Read Winds of Enchantment Online

Authors: Rosalind Brett

Winds of Enchantment

WINDS OF
ENCHANTMENT

Rosalind Brett

 

The jungle seemed to weave a spell...

Pat Brading couldn't resist the lure of foreign soil when her
f
ather suddenly announced his intention of returning to Africa.

For years it had been his home, and now Pat longed to make it hers, too—partly to avoid getting entangled with a man who was already engaged.

Once there, she found life in Africa held a special enchantment. Africa... or was it the attraction she felt to the teak-hard plantation owner, Nick Farland?

 

CHAPTER ONE

“PAT BRADING!”

The girl beside the upturned boat rested her brush across the paint tin, wiped her hands on a piece of rag, shook back a corn-coloured lock of hair and sprang to her feet. She was slim and very brown. Her tilted nose and short upper lip had an impudence that contrasted oddly with the soft, generous curve of her mouth. As she walked up the beach to the grass, the rolled legs of her slacks gave her a jaunty look.

“I’ve finished at the cottage,” said the woman who had called her. “And here’s your frock and shoes, though how you’re going to put them on with your hands in that mess—you can’t wash paint off in the sea.”

“What time is it?” Pat wrinkled her nose in a smile.

“Twelve-thirty. Isn’t that the time I always finish on Saturday?”

“Saturday—of course.” Pat dug some silver out of her pocket and counted most of it into the rough palm. “Thanks, Mrs. Jarvis.”

“I locked all the doors. You won’t be going back before night?”

“No, I’ll be at the Mellors’ bungalow for the rest of the day.”

After Mrs. Jarvis had hurried off to her home in the village, Pat loped back to the boat, dropped the blue linen frock and shoes to the sand, and settled once more to her painting. Green paint flowed over the grey undercoat in long shining sweeps. Stephen would etch in the name for her. The
Bill Brading.
Pat’s mother had named and launched the boat years ago, smashing a
bottle
of beer on the side.

Christine! Brown curly hair and amber eyes, a body as lissom as a girl’s, and her left arm thinner and weaker than the right from some obscure tropical disease. She had never been strong, and last winter she had died. Pat nipped at her lip, filled with the memory of Christine kissing her hand across the sea each night. “Goodnight, Bill Brading,” she’d say. “Come home soon.”

It was four years since Pat’s father was last in England. He had stayed seven months, and Christine had been so happy, her fingers crossed and optimism glowing in her eyes. She was always sure that one of these trips he would stay for good—but again he grew restless.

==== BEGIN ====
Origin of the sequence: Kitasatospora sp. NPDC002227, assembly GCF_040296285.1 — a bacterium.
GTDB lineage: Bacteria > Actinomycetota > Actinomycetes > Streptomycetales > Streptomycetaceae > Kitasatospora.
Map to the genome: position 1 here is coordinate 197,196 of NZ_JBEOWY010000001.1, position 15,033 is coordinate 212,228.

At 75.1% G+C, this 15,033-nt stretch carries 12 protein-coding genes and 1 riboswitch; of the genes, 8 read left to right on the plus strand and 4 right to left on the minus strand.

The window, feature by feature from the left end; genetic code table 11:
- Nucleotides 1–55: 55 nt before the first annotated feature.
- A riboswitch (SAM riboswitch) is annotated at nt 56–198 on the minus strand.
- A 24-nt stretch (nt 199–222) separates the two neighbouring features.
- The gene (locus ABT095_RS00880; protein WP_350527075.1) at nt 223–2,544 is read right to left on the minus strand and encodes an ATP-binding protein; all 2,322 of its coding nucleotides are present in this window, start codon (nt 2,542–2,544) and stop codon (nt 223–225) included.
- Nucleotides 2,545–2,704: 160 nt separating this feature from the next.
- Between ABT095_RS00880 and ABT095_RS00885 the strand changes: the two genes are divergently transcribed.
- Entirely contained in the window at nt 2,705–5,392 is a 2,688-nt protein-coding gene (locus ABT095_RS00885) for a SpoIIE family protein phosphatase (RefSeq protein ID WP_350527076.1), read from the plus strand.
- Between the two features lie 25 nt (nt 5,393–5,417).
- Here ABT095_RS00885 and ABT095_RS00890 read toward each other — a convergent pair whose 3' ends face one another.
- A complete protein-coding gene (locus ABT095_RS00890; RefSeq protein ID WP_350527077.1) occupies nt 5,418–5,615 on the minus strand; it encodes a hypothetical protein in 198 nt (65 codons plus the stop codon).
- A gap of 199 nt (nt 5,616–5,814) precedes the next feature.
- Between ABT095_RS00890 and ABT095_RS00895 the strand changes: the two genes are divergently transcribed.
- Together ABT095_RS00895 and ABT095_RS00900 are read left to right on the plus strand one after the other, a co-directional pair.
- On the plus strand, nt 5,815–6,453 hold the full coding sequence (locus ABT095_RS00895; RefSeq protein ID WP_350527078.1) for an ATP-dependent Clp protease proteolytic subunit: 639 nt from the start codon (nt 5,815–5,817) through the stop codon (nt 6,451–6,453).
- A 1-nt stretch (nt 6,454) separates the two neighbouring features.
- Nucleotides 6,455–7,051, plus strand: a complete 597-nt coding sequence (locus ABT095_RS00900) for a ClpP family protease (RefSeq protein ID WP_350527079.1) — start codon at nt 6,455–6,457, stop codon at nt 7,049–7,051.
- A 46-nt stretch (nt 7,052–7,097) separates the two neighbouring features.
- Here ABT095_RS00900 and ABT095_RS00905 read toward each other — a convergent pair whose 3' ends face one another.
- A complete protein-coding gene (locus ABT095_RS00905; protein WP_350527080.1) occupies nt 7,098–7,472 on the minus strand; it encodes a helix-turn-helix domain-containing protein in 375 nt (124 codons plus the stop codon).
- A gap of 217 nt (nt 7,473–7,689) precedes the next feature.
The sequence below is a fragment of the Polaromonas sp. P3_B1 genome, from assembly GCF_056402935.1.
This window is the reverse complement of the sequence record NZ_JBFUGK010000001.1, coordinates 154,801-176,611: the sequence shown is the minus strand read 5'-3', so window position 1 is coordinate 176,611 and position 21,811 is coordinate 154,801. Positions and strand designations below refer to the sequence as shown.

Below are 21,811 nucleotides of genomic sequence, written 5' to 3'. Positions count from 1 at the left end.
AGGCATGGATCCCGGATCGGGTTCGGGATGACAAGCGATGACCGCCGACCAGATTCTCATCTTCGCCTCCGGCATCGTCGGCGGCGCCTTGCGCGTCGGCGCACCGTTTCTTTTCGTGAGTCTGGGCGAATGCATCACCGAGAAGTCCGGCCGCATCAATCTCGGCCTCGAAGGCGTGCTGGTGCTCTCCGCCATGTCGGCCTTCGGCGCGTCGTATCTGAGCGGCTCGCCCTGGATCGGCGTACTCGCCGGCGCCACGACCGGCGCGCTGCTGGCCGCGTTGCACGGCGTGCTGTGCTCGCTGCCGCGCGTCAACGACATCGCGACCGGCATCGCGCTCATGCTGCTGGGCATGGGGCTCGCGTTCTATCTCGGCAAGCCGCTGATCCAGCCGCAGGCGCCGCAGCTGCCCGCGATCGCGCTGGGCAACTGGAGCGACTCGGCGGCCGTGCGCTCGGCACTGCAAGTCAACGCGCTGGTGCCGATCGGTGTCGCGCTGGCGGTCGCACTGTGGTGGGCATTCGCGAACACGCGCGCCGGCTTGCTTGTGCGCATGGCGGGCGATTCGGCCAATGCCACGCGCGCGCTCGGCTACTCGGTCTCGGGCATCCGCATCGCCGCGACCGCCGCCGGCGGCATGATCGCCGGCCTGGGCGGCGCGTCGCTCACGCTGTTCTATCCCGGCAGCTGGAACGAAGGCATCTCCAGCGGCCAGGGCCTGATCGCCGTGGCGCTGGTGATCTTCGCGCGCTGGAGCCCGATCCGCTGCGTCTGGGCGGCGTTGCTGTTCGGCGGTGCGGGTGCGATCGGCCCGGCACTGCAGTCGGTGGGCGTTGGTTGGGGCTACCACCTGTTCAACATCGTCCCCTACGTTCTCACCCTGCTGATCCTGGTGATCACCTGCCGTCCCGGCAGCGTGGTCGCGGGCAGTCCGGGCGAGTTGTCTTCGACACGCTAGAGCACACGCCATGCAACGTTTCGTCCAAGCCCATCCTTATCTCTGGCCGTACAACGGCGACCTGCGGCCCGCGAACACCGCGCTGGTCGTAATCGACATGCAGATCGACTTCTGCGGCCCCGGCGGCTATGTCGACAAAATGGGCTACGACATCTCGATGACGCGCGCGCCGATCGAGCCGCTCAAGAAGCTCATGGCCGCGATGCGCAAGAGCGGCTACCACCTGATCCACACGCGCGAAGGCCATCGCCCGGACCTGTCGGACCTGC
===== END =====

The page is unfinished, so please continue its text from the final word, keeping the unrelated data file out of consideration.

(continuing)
“I’m sorry, Chris,” he said. “The wander-bug is biting again.”

Christine had not argued. She knew her husband, and the spell of Africa. But her health had suffered its ravages, and back in the tropics she would not have lasted six months.

When Bill Brading had fixed up his wife and child in the cottage at Caystor, he went back to trading on the African coast. He sent home money, mementoes, and regular letters full of promises. Pat was now eighteen. He had been home three times. His last parcel had arrived two days after they’d buried Christine, and in her grief Pat had wanted to fling its contents into the fire—Stephen had pulled her up, coaxed her back from the unfamiliar rim of hate. Her mother had not been unhappy, couldn’t she see that? She had let her husband go his own way out of a love that had never faltered, or become embittered.

Pat gave the boat its final strokes, then she stood up to view with satisfaction her morning’s handiwork. The sun was hot on her back, and she turned to face it, tilting her young chin, her forehead pleated against the glare. The sea, a murmurous grey-blue, opened out to the headlands which cupped the bay, then sprang wide to the horizon. She would have liked to swim, but it was too near lunch time and Celia Mellors didn’t like unpunctuality.

She reached under the boat for the turpentine, soaked a rag and rubbed at her hands with it. She tu
rn
ed from the sea to gaze along the short road where her own cottage sheltered, an isolated gem in an arm of red cliff. It was square, of grey stone now almost hidden by blue oaks of wistaria. Most of the houses were up to the right, on the cliff terraces overlooking the bay. The Mellors’ bungalow was the lowest, the white one with green tiles and shutters, and the gleaming car on the front drive. Stephen had arrived, so it must be after one.